‘Primer’ director Shane Carruth’s ‘Upstream Color’ is a puzzling array of stunning images, pieced together with limited dialogue, and collectively glued by one of the most immersive soundscapes I’ve ever had the pleasure of listening to in a film. But if you asked me what the movie is about, I’d be at a loss.
It doesn’t help matters that Carruth himself had a difficult time nailing down the story’s endgame when he led a Q&A after the credits rolled. He seemed like he was still processing his own work, like it was a living, breathing, changing thing that he wasn’t sure about.
To try to describe the plot of ‘Upstream Color’ would be like trying to catch a marble in a blender – pointless and dangerous. Carruth has taken some inspiration from Terrence Malick’s playbook and has gone off in his own direction. It’s true that ‘Upstream Color’ is very ‘Tree of Life’-ish. Conventional linear storytelling has been thrown out the window. Instead, Carruth bombards us with images and sounds, for a wholly unique film experience.
It’s been a few days since I saw the movie and the plot is still rattling around in my head. I’m not sure if I’ve made sense of it yet. It has something to do with a new mind-control drug, a man that uses it to his advantage, his victims, and a living organism symbiosis that still confounds me.
Like ‘The Tree of Life’, Carruth’s film explores a story through whimsically filmed scenes. He finds beauty in the mundane. The editing pieces together what fragments of story we are privy to, but there’s never any direct exposition. It’s all assumption on the audience’s part, based on what you see and hear.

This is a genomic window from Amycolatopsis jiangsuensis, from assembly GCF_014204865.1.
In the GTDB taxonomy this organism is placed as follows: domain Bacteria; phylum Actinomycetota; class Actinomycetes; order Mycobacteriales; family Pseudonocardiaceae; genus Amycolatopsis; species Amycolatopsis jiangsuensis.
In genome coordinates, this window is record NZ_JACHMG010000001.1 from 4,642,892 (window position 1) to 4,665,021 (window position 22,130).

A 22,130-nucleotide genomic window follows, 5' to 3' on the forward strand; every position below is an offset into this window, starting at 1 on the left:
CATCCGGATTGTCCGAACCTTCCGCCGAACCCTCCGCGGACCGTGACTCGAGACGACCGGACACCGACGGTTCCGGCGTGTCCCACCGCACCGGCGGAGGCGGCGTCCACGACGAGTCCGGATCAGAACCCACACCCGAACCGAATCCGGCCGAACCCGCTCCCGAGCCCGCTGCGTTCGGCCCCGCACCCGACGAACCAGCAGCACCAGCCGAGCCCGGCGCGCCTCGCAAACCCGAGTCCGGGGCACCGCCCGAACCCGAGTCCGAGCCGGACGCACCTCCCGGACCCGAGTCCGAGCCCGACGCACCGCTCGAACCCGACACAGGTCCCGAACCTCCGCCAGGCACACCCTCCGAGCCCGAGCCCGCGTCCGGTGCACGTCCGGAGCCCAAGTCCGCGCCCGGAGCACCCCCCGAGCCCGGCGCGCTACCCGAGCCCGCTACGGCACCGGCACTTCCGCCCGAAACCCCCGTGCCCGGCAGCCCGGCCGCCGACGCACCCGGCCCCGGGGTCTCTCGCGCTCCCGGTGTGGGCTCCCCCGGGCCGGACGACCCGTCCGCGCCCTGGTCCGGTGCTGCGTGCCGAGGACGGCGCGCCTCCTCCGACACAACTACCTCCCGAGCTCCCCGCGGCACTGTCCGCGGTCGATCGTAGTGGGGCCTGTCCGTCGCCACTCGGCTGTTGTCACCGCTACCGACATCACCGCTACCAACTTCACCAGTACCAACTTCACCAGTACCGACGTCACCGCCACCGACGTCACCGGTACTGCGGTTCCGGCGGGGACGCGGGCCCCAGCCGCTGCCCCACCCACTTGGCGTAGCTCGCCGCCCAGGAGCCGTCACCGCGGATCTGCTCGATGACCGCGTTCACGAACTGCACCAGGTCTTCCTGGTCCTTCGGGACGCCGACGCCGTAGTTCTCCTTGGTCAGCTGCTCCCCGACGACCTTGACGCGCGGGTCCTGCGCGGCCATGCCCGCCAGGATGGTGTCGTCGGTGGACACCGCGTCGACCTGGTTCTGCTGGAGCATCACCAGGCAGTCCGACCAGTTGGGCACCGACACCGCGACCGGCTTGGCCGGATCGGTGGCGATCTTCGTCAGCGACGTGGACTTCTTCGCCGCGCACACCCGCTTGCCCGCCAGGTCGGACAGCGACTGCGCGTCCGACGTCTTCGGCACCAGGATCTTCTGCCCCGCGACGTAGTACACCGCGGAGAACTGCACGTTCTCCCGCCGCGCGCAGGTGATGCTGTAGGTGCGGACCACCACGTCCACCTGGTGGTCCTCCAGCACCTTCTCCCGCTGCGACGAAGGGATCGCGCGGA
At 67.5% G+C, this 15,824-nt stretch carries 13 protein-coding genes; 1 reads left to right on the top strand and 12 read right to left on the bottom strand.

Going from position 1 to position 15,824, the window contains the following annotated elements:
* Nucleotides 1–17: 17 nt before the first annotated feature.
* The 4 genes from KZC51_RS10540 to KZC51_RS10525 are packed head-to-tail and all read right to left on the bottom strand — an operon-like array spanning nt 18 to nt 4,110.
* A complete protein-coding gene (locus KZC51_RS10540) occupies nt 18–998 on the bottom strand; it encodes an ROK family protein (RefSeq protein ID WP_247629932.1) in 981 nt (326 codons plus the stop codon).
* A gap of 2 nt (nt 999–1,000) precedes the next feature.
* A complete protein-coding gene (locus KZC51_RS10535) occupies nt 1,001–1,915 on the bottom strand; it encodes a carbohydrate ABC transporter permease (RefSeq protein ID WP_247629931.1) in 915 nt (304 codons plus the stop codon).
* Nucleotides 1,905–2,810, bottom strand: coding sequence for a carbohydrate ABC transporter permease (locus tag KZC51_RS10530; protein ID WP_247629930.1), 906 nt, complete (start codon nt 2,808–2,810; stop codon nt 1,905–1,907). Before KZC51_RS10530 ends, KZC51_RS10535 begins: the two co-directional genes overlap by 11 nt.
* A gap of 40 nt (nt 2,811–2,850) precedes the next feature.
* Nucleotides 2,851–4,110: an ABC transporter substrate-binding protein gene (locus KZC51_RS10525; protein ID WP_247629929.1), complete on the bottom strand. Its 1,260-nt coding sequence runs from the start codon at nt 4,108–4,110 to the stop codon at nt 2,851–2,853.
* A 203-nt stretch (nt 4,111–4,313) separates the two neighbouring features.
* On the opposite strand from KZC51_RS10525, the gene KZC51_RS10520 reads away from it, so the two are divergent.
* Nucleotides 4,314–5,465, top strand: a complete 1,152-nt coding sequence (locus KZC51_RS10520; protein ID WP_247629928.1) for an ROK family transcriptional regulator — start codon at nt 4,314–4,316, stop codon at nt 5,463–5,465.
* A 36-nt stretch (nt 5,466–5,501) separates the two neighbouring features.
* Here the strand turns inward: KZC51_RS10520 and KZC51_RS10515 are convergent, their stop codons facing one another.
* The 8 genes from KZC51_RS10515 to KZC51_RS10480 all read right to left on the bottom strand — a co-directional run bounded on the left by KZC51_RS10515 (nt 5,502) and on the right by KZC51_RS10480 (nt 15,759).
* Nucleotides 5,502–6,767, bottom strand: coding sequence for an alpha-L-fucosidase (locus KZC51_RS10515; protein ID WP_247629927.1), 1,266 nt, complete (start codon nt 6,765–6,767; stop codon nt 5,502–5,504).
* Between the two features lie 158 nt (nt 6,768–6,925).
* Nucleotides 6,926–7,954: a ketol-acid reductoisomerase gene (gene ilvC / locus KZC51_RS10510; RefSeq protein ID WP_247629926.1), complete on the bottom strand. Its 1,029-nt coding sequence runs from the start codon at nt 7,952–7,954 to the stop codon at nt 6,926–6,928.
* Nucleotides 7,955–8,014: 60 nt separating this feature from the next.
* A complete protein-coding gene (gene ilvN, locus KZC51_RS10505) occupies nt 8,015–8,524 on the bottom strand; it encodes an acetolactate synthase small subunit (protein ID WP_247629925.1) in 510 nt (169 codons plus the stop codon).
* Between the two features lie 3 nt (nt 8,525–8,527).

I feel like I need to watch the film a few more times to truly grasp it. It’s the cinematic equivalent of a handful of sand slowly slipping through your fingers. There’s something there, but as soon as you see it, it slowly slips away and changes shape.
People expecting a follow-up to ‘Primer’ that’s just as accessible will be disappointed. If you’ve seen the trailers, then you’re somewhat prepared. The way the trailers are constructed is the same way the movie is constructed. It’s beautiful and frightening at the same time. It’s one of my favorite movies of the festival, even though I couldn’t really tell you what it means.
On a side note, when/if this comes out on Blu-ray, it better have a demo-quality audio mix with as many channels as humanly possible. Done right, this film will sound better than any action movie could’ve ever dreamed. If, at some point, you get the chance to see it in a theater, do it! If only for the audio, you should see this movie.